We must do this by ensuring a respectful and service-oriented approach to our students from day one – seeing every student at the point of entry through graduation as an alumnus of repute and partner.
There is need for the emergence of a Research Triangle in Nigeria, whereby government, industry and the academy will engage in partnership to support cutting-edge research.
There is need for improvement in internal mechanisms of tertiary institutions to ensure accountability and administrative transparency, check waste and corruption, and to block leakages and vying of resources which have become common place.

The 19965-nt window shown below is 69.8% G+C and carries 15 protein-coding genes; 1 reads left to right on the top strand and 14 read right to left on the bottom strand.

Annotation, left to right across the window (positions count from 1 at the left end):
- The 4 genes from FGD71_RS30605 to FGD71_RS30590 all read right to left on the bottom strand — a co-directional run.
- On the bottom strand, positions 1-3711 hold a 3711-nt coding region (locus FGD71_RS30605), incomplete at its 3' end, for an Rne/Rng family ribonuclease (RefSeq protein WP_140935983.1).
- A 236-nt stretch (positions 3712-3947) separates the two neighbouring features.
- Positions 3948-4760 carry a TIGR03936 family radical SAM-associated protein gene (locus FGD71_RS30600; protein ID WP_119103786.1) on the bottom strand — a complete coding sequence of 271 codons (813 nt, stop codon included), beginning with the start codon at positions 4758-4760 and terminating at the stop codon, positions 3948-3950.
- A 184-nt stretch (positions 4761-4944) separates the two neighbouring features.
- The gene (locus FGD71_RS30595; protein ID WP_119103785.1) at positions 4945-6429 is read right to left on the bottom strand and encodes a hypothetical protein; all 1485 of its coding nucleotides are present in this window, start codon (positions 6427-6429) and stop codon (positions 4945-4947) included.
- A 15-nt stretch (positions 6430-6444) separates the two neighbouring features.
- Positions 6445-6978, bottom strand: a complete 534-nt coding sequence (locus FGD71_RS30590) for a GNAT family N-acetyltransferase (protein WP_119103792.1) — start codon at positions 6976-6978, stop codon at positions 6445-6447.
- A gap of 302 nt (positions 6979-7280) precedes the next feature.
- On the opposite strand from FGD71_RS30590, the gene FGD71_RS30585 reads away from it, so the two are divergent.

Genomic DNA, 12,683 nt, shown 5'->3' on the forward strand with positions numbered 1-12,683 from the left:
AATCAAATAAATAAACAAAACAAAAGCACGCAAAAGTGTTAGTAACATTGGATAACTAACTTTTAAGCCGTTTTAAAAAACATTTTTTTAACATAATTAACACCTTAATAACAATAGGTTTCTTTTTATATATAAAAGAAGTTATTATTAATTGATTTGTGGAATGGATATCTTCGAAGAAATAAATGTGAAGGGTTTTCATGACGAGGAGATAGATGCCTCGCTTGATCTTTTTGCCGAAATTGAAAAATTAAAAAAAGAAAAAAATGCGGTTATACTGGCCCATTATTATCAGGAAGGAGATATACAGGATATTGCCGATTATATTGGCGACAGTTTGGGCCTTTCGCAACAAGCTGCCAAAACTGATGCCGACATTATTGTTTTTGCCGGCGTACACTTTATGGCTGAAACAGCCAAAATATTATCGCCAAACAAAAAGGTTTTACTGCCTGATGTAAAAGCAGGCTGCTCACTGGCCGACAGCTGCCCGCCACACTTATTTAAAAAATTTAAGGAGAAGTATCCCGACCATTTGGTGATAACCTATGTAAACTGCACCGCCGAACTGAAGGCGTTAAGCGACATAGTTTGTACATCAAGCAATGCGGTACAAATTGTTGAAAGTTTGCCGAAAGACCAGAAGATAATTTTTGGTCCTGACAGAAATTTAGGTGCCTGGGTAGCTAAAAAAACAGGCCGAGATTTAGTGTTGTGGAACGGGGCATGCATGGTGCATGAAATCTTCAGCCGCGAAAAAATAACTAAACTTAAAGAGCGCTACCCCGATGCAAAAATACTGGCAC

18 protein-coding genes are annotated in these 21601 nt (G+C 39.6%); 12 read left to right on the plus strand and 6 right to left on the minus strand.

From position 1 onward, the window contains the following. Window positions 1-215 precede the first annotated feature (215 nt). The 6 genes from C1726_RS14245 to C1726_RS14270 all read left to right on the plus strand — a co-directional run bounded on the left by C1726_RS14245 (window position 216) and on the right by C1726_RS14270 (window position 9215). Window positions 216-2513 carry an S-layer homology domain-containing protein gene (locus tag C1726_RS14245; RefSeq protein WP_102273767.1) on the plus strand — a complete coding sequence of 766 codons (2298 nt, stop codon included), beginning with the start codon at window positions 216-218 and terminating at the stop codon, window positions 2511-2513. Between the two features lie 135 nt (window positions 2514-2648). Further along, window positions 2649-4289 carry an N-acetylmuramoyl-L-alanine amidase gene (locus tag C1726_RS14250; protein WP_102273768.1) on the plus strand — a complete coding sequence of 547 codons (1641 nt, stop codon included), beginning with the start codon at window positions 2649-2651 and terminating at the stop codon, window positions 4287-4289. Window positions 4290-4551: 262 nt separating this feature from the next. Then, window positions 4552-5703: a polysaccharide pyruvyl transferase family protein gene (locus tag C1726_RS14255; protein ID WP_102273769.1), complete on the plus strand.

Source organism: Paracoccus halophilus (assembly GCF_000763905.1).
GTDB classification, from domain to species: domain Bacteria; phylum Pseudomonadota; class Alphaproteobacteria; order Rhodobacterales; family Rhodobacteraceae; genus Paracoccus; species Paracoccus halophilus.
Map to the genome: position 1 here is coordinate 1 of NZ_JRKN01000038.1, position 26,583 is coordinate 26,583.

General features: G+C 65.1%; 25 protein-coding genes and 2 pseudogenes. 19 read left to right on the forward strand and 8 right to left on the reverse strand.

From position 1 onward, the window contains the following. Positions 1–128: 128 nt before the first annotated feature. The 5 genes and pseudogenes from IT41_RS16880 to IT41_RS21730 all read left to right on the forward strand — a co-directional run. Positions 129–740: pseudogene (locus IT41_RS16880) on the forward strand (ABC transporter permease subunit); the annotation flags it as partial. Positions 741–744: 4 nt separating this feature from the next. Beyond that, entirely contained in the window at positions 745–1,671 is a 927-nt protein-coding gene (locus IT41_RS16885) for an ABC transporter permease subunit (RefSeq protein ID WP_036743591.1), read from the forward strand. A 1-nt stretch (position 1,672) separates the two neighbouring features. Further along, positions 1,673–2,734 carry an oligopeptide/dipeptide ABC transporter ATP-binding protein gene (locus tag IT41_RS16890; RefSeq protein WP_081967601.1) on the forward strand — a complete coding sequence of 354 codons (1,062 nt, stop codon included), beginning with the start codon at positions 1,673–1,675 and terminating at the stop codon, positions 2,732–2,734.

The National Industrial Court should be galvanized to be able to play a more responsive role between staff unions, university management and proprietors of tertiary institutions. As an institutions of social justice, it must be able to avail speedy resolution of disputes and give effective remedies.
- Extracted from lecture, entitled, “Commodification of Education: What imperatives for transforming university education in Nigeria?”, delivered by Professor Fagbohun at the 6th Professor Adetokunbo Babatunde Sofoluwe Memorial Lecture, University of Lagos, on May 28, 2018 and modified by The Interview.